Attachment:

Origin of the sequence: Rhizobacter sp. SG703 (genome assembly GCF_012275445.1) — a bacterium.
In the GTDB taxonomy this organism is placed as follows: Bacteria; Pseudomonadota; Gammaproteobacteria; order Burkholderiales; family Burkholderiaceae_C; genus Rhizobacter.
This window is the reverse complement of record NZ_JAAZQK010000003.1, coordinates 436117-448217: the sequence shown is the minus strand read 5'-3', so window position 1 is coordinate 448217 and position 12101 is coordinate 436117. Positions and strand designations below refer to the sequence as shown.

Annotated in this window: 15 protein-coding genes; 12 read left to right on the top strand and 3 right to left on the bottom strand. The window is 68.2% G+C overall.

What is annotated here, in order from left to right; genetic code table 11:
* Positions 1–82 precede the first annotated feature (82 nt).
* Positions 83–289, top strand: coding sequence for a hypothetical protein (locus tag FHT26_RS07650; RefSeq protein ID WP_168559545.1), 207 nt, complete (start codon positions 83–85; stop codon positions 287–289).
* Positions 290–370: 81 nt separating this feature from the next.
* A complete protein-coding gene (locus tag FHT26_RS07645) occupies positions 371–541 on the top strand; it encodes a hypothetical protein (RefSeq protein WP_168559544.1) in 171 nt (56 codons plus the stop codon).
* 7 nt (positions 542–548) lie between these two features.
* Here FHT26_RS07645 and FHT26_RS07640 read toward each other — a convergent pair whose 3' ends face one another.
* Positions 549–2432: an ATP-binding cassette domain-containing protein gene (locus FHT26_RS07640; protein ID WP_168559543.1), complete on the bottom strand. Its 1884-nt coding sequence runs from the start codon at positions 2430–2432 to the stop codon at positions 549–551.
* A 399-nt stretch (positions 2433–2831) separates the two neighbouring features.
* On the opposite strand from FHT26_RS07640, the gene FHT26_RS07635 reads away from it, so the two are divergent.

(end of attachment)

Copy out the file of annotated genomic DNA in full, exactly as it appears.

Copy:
Origin of the sequence: Rhizobacter sp. SG703 (genome assembly GCF_012275445.1) — a bacterium.
In the GTDB taxonomy this organism is placed as follows: Bacteria; Pseudomonadota; Gammaproteobacteria; order Burkholderiales; family Burkholderiaceae_C; genus Rhizobacter.
This window is the reverse complement of record NZ_JAAZQK010000003.1, coordinates 436117-448217: the sequence shown is the minus strand read 5'-3', so window position 1 is coordinate 448217 and position 12101 is coordinate 436117. Positions and strand designations below refer to the sequence as shown.

Annotated in this window: 15 protein-coding genes; 12 read left to right on the top strand and 3 right to left on the bottom strand. The window is 68.2% G+C overall.

What is annotated here, in order from left to right; genetic code table 11:
* Positions 1–82 precede the first annotated feature (82 nt).
* Positions 83–289, top strand: coding sequence for a hypothetical protein (locus tag FHT26_RS07650; RefSeq protein ID WP_168559545.1), 207 nt, complete (start codon positions 83–85; stop codon positions 287–289).
* Positions 290–370: 81 nt separating this feature from the next.
* A complete protein-coding gene (locus tag FHT26_RS07645) occupies positions 371–541 on the top strand; it encodes a hypothetical protein (RefSeq protein WP_168559544.1) in 171 nt (56 codons plus the stop codon).
* 7 nt (positions 542–548) lie between these two features.
* Here FHT26_RS07645 and FHT26_RS07640 read toward each other — a convergent pair whose 3' ends face one another.
* Positions 549–2432: an ATP-binding cassette domain-containing protein gene (locus FHT26_RS07640; protein ID WP_168559543.1), complete on the bottom strand. Its 1884-nt coding sequence runs from the start codon at positions 2430–2432 to the stop codon at positions 549–551.
* A 399-nt stretch (positions 2433–2831) separates the two neighbouring features.
* On the opposite strand from FHT26_RS07640, the gene FHT26_RS07635 reads away from it, so the two are divergent.